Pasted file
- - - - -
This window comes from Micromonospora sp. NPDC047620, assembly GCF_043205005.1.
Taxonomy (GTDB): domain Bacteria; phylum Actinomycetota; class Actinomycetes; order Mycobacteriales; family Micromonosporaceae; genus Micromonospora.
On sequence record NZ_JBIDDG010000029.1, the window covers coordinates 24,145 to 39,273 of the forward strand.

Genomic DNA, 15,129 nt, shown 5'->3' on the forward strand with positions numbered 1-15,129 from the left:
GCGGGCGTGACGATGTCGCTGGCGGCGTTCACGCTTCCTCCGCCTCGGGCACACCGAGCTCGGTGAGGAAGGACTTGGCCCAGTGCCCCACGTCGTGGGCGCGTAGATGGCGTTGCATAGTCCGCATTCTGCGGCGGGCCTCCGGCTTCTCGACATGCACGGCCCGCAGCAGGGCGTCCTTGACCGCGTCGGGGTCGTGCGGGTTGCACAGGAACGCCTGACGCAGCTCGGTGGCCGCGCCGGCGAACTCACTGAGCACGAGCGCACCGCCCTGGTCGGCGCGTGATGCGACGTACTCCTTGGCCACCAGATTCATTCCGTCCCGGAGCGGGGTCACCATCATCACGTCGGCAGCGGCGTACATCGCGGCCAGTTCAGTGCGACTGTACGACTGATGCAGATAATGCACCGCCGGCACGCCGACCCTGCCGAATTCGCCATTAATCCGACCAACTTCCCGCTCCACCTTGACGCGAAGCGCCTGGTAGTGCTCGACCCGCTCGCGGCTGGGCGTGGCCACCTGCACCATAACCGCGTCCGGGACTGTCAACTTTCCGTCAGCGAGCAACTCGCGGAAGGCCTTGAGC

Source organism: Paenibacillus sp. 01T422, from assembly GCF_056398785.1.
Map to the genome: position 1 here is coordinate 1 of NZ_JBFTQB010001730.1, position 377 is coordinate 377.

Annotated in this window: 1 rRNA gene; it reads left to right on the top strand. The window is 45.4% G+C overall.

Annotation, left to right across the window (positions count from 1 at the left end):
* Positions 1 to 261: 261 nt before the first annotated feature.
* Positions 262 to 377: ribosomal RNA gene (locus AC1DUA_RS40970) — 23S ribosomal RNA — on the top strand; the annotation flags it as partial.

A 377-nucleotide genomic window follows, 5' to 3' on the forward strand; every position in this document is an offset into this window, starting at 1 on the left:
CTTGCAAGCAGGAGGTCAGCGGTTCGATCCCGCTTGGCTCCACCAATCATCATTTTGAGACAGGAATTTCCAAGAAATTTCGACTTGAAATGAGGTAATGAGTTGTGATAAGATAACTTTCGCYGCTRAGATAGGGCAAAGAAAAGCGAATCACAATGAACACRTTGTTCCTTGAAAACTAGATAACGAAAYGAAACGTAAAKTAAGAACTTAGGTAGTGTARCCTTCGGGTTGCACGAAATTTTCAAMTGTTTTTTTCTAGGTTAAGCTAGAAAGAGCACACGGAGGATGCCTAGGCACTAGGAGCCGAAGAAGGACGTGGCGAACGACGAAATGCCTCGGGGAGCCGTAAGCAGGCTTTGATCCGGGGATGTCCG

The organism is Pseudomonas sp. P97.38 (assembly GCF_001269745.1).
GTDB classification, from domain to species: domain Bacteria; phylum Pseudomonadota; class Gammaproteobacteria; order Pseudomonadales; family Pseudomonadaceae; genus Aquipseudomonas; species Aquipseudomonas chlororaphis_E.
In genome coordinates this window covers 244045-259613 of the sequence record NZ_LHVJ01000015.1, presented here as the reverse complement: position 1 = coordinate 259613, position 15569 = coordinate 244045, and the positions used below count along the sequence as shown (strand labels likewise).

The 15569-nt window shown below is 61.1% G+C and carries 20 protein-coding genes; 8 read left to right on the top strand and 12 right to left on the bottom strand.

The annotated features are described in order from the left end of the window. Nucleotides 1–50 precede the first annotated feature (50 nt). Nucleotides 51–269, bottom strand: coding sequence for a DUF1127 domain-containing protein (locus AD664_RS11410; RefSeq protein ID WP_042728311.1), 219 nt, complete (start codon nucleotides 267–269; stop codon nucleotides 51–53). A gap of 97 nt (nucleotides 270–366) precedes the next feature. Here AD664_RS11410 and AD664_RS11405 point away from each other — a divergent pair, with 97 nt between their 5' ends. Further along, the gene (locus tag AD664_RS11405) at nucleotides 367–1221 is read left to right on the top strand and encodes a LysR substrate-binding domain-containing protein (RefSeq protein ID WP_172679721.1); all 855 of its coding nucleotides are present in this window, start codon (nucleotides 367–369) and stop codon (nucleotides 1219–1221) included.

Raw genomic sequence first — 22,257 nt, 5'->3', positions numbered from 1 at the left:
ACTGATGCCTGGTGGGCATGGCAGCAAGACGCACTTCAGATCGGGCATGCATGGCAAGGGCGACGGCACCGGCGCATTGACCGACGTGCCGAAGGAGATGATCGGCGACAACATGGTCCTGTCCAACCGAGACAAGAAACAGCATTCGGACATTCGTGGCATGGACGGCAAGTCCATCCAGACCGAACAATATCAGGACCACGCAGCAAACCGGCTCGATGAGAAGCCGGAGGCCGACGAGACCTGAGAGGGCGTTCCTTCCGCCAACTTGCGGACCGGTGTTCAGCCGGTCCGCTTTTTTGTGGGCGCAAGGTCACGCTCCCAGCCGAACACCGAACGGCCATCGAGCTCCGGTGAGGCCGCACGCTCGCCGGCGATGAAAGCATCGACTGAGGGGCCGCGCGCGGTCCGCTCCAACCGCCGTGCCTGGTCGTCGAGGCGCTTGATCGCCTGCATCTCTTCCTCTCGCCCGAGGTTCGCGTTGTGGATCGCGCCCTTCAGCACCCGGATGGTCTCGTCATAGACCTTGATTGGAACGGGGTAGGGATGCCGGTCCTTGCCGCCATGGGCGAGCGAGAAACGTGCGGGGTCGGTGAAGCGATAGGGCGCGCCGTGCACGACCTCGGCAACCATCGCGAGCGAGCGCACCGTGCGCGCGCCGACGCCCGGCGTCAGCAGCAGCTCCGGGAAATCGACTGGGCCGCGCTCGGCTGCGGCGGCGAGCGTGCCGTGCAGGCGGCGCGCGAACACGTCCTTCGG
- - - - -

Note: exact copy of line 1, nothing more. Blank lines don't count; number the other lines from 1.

This window comes from Micromonospora sp. NPDC047620, assembly GCF_043205005.1.